September 29 2022, Kimpton Fitzroy London
Friday 30 September 2022, JW Marriott Grosvenor
21 November 2022, Hilton London Metropole
With global safety issues very much to the fore, what's out there to keep the traveller protected?
RECENT MONTHS HAVE demonstrated how some 'safe' destinations for business travellers can become dangerous overnight, causing difficulties with aborted trips, cancelled events and stranded travellers. We have all seen the turmoil in Egypt, Tunisia, Libya and Bahrain - civil unrest and military action in those destinations have caused extreme concern for business travellers, as well as immediate personal safety issues.
The volcanic ash crisis and extreme and unusual weather conditions, such as excessive snowfall, have caused massive disruption, and the major devastation following the earthquake in New Zealand and the tsunami in Japan has given rise to similar issues for business travellers.
It is in these circumstances where the travel management company (TMC) comes into its own and is able to provide immediate assistance and destination information to the corporate and business traveller alike.
The Foreign & Commonwealth Office (FCO) offers immediate and up-todate advice to travellers in affected destinations, and those intending to travel, through regular updates on its website. Not only does the FCO advise about destinations where it cautions against all travel, but it also lists countries where only essential travel is recommended.
In addition to advising against all but essential travel, key information is provided for travellers finding themselves caught in either dangerous countries or those devastated by events such as earthquakes. This includes the Foreign Office helpline number, information about the availability of emergency passports, and a variety of links for further advice. Insurance policies frequently become invalid for travel to destinations where the FCO advises against it - this should be carefully monitored.
European Union carriers have an obligation to provide care and assistance to passengers who have checked in for a fl ight at any worldwide airport. The situation is different for non-EU carriers, where local laws provide for carrier care, although these may be weak in comparison, or even non-existent. In some extreme cases, carriers have cancelled fl ights to dangerous destinations when it has been felt that passengers and their own staff and assets may be at risk.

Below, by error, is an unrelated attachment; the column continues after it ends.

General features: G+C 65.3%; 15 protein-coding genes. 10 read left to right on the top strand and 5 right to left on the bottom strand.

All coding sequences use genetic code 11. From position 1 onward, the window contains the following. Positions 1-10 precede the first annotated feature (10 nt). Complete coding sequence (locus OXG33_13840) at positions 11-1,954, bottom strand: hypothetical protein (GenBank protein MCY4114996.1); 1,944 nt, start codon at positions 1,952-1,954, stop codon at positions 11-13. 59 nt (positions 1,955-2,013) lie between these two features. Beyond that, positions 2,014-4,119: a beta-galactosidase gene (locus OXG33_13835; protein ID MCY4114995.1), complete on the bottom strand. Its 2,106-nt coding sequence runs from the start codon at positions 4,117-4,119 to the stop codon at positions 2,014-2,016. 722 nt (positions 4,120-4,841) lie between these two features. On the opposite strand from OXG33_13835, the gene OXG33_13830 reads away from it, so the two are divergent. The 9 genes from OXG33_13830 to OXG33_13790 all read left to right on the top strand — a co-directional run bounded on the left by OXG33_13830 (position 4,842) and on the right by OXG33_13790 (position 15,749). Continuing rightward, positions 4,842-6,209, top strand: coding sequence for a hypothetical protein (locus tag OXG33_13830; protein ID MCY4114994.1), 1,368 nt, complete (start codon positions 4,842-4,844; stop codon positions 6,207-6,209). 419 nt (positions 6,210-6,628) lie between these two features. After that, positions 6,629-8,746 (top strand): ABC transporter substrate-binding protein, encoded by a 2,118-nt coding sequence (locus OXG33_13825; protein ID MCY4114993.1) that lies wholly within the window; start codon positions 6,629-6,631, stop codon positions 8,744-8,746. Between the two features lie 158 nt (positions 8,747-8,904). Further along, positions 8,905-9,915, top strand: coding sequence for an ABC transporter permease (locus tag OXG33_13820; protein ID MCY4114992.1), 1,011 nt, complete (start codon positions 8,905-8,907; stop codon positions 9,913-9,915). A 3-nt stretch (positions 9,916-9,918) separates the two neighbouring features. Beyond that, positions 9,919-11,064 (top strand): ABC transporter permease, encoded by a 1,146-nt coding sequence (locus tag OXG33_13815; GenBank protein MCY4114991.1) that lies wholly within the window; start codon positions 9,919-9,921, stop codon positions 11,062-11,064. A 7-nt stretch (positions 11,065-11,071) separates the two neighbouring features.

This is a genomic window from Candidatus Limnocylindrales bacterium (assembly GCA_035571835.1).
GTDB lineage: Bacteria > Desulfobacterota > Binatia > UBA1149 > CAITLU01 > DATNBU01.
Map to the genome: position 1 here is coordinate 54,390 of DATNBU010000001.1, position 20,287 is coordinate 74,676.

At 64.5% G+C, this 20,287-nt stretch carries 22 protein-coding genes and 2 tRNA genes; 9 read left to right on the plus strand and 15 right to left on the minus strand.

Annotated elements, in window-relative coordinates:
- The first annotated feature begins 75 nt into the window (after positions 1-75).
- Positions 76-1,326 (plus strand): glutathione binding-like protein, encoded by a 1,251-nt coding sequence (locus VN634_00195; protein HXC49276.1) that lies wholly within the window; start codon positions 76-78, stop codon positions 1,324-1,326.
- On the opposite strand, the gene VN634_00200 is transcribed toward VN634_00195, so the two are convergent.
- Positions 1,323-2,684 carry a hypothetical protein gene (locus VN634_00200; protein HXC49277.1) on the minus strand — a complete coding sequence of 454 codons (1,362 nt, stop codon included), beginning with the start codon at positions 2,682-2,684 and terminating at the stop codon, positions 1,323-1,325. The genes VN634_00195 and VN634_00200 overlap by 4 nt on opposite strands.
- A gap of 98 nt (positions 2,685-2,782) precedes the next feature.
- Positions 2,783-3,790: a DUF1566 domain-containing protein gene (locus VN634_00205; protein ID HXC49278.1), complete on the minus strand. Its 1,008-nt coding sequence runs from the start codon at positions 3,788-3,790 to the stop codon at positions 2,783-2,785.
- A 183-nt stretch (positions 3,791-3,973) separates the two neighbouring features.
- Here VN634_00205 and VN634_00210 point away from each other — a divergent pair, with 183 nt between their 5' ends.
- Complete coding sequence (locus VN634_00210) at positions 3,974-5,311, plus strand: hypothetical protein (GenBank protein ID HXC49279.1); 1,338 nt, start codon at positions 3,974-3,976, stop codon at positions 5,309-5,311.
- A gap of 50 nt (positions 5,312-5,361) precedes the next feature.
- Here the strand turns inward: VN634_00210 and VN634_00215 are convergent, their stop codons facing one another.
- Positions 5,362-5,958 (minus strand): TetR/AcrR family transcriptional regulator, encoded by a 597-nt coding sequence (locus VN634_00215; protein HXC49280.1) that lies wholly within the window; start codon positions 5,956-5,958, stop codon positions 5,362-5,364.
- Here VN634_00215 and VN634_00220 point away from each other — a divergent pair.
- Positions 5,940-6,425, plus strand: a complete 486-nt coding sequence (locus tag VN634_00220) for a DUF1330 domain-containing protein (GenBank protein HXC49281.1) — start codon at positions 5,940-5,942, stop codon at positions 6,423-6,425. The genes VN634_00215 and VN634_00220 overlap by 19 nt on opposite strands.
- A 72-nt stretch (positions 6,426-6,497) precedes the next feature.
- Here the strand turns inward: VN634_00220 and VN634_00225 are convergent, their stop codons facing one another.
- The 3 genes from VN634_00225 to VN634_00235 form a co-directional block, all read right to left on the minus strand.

In such instances, there have been repatriation flights organised by the UK government, and also by corporates arranging private charter. However, these operations may not assist those stranded some distance from an airport in the affected country.
When an event is cancelled because of destination safety, complex legal issues often arise, particularly for event organisers who have not entered into a proper contract. If the airline is still operating in and out of the airport, it may not allow free cancellation or reprotection of the flight component. There are also issues for event organisers where deposits have been made to foreign suppliers, such as hotels and ground handlers, where there may be difficulties in recovery. A properly drawn-up contract should deal with the risk attached to non-refundable overseas deposits where events have been cancelled due to force majeure.
Insurance policies may assist when an event is cancelled and where refunds are to be made to delegates. Generally, force majeure events will not give rise to legal claims for lost expense.
TMCs are able to provide continuing support to their corporate clients and their travellers particularly when a crisis arises. Business travel trade consortia step into action providing newsflashes and the latest information to members and will carefully monitor the latest advice from the FCO. In addition to this there is likely to be a 24/7 advisory system available to the corporate and business traveller to ensure that decisions are made based on the latest advice.
Products such as Sabre's Traveler Security and Data Suite enable the TMC to help the corporate to determine exactly where its travellers are in the world, and provides readily accessible data such as mobile numbers, email addresses and, sometimes, the next of kin to enable the corporate to contact travellers and their families, and to ensure best care for those affected under its corporate responsibility policy.
This is key for travellers stranded in a difficult environment, such as being caught up in civil unrest or in events such as an earthquake.
For its members, ABTA's destination and sustainability team step up a gear when there is a crisis, giving regular destination services bulletins and more strategic information than available on public websites. It also provides close liaison with the FCO, sending texts to its members containing FCO advice, as well as alerts when this information is updated.
Events such as we have seen this year demonstrate that even the most careful planning cannot avoid some of these entirely unexpected situations, which throw travellers into difficult and often dangerous scenarios.
When crises like these arise, TMCs add value, not only by being able to access the latest updated information to enable strategic decisions to be made, but by being able to provide a link in the communications network between the corporate and its people and ensuring the safety of travellers who are stranded in difficult situations.
We have seen, in cases such as Egypt, that there has not always been a consistent approach to helping affected business travellers - some receiving excellent assistance, others not so. For those booking business travel directly, without a TMC, they might well be left to their own devices in difficult circumstances.
Employers accused of failing to properly advise or of abandoning travellers could face legal claims, particularly when proper advice might have reduced the danger facing the traveller.